If ye love me, keep my commandments. (John 14:15)
It could be argued that there are no true atheists. The Bible says that “that which may be known of God is manifest in them; for God hath shewed it unto them” (Romans 1:19), so they are, in fact, not ignorant of the existence of God. Instead, they “hold [down or suppress] the truth in unrighteousness” (Romans 1:18). According to a recent poll reported in the Washington Post, August 13, 2012, only five percent (5%) of Americans profess to be atheists. That represents a rise from one percent (1%), but it could hardly be called epidemic.
The same poll noted a decline of those who call themselves “religious” from 73% to 60%. “Religious” is a rather nebulous term that could range from strict fundamental Christianity to navel-gazing new age mysticism. In an article that asks, “How Many Americans are Evangelical Christians? Born-Again Christians?” Bradley Wright points out that “Currently Evangelical Christianity in the US is at about its 40-year average, with 23%-24% of Americans affiliating with an Evangelical church or denomination.” Of course, just being affiliated with an evangelical church does not necessarily mean that the adherent is “born again.” Under this classification, Wright noted that 34% of Americans claim to be born again, and that includes mainline Protestants, and Catholics besides Evangelicals. Even here, the numbers may be misleading because many who claim to be “born again” really have no idea what that means. Probably the percentage of truly born again believers in America is less than 20%, and I base that on personal observation without any scientific proof.
My observation informs me that there exist many “practical atheists” out there. Many are in our churches and are familiar with church “lingo” so that they easily “pass” as genuine Christians. Most practical atheists, however, are either “non-religious,” that is, they profess to believe in God, but do not affiliate with any organized religion, or they are simply “spiritual” holding to one or more varieties of pantheism, and they will even “allow” for a “supreme being.” None of these would deny the existence of God outright, but they live their lives as if there is no God. Their egocentric lives are a series of choices based on what is expedient for them at the time. They never consider consulting God on a matter, but rather act on what suits them at the moment. To someone like this, James says, “Go to now, ye that say, [Today] or [tomorrow] we will go into such a city, and continue there a year, and buy and sell, and get gain: Whereas ye know not what shall be on the morrow. For what is your life? It is even a vapour, that appeareth for a little time, and then vanisheth away. For that ye ought to say, If the Lord will, we shall live, and do this, or that” (James 4:13-15). To ask God’s direction in any plan would not even occur to a practical atheist.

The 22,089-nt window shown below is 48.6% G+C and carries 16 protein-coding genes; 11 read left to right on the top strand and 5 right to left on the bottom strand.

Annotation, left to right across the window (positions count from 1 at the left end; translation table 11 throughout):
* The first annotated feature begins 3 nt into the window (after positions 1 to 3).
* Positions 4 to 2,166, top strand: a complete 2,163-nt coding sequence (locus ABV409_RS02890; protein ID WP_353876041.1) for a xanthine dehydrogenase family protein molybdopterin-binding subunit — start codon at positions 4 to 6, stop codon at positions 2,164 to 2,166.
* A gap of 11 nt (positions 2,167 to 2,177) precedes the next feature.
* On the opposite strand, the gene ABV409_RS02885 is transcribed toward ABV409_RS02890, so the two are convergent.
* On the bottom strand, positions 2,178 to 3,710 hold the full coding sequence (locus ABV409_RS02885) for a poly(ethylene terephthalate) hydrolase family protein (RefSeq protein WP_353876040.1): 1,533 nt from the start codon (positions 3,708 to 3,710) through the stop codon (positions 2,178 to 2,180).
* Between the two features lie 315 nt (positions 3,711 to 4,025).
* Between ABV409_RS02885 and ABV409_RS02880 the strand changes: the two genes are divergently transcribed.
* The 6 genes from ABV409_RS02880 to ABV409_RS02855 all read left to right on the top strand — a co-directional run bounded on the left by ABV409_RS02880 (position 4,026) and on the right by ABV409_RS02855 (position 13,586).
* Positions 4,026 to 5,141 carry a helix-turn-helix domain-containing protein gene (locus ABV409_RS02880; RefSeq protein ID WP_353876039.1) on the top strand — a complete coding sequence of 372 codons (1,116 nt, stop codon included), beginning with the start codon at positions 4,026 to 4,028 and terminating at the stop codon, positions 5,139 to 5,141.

A practical atheist thinks that all his possessions are his because of his own effort, or in the case of him who lives off subsidies, he believes that somehow these things are owed to him. Certainly Paul’s instruction to “In [everything] give thanks: for this is the will of God in Christ Jesus concerning you” (1 Thessalonians 5:18) would make little sense. The practical atheist gives low priority to “Not forsaking the assembling of ourselves together, as the manner of some is” (Hebrews 10:25). Even if he is a member of a church, often other activities will take priority over attending the worship service and Bible study on Sundays. The practical atheist has no need to “Pray without ceasing” (1 Thessalonians 5:17) or to “Study to shew thyself approved unto God, a workman that needeth not to be ashamed, rightly dividing the word of truth. (2 Timothy 2:15). For the practical atheist, personal prayer and Bible study are of little or no value. The practical atheist lives his life as though his future is guaranteed. He is oblivious to Jesus’ warning: “Surely, I come quickly” (Revelation 22:20).
Practical atheists are not necessarily “bad” people. Jesus told of a rich man that died and went to hell (Luke 16:19-32). Jesus’ description of the man was not necessarily an evil report; albeit he was self-centered and self-absorbed, and oblivious to the needs of Lazarus who begged outside his gates. The rich man went to hell because he was a practical atheist. He lived his life as if God did not exist even though he was probably very religious in practice, yet even his religious practice was all about him, and “God” was just part of the nomenclature of his religious life.
The practical atheist may profess a superficial belief in God, but he lives his life as if God does not exist, and as if he is not accountable to Him in any way. As Christians, we should strive to live our lives consistent with our profession and the teachings of God’s Word, and not as practical atheists.